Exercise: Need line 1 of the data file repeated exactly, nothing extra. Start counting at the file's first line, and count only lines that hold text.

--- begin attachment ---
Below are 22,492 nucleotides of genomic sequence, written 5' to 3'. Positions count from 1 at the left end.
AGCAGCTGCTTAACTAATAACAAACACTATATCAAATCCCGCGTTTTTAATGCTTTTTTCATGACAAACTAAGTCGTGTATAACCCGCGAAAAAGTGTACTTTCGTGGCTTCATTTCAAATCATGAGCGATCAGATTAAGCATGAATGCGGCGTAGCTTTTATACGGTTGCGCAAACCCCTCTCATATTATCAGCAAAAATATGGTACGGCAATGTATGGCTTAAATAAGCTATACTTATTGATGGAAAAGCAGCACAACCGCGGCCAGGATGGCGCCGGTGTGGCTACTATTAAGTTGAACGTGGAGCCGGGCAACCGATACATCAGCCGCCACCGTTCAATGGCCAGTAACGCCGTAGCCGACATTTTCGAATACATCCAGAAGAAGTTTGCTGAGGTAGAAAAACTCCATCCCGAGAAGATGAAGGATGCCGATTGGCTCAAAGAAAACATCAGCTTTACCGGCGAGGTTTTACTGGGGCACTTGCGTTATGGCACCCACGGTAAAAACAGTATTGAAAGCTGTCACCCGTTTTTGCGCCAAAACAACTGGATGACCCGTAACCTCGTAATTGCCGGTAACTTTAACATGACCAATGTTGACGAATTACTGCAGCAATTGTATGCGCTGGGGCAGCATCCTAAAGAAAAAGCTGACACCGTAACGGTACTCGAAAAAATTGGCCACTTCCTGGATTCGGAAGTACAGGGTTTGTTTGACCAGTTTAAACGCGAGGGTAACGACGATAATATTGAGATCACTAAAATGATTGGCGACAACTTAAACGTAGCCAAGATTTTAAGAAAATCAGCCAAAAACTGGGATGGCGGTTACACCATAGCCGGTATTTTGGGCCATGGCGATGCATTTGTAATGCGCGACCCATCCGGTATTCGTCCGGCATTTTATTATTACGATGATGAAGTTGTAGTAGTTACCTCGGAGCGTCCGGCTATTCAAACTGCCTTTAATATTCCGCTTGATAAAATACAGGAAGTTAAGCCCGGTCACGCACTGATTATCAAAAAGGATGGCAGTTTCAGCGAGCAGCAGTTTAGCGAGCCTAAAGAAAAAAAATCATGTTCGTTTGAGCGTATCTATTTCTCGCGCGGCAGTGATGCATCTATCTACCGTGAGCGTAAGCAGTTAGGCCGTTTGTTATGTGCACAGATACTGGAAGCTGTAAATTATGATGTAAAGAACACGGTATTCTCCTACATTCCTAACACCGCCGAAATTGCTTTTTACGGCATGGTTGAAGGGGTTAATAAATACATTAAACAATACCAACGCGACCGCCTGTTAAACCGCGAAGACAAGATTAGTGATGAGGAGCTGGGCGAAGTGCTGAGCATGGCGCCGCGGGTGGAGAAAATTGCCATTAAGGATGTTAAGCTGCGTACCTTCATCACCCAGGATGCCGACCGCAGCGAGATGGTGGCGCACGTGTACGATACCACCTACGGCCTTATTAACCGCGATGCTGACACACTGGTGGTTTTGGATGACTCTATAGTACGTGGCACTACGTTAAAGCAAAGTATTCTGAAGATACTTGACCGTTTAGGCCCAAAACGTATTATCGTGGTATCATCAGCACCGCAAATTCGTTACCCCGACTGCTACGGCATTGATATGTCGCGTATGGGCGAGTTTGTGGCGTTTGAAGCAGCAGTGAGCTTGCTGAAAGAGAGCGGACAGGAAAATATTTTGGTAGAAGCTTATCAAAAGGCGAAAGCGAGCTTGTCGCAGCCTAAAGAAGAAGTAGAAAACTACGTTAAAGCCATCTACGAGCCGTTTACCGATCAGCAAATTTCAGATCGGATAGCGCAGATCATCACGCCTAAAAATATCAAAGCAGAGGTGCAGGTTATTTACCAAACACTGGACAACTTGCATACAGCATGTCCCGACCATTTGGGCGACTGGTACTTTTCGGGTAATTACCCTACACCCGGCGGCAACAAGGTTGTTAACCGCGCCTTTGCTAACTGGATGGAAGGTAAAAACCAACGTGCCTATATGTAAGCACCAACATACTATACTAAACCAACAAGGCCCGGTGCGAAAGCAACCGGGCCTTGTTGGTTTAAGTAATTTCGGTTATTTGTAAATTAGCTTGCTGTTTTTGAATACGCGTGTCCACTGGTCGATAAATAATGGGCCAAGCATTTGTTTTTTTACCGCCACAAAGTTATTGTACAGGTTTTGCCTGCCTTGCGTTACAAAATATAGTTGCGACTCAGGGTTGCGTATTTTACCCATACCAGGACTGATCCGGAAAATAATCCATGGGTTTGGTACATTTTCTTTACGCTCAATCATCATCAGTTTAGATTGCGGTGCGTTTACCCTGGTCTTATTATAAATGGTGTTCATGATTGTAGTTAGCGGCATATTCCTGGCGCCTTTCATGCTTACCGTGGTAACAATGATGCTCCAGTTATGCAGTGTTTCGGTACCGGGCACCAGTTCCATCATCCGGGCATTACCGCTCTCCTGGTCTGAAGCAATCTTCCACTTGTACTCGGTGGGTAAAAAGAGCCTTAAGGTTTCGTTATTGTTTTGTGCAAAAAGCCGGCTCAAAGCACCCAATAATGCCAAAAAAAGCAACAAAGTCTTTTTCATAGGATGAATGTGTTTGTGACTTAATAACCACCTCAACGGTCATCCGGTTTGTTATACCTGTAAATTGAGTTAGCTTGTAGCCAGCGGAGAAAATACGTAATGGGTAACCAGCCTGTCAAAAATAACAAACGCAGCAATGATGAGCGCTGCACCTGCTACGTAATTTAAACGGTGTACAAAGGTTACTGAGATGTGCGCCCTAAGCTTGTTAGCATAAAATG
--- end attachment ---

Below are 22,492 nucleotides of genomic sequence, written 5' to 3'. Positions count from 1 at the left end.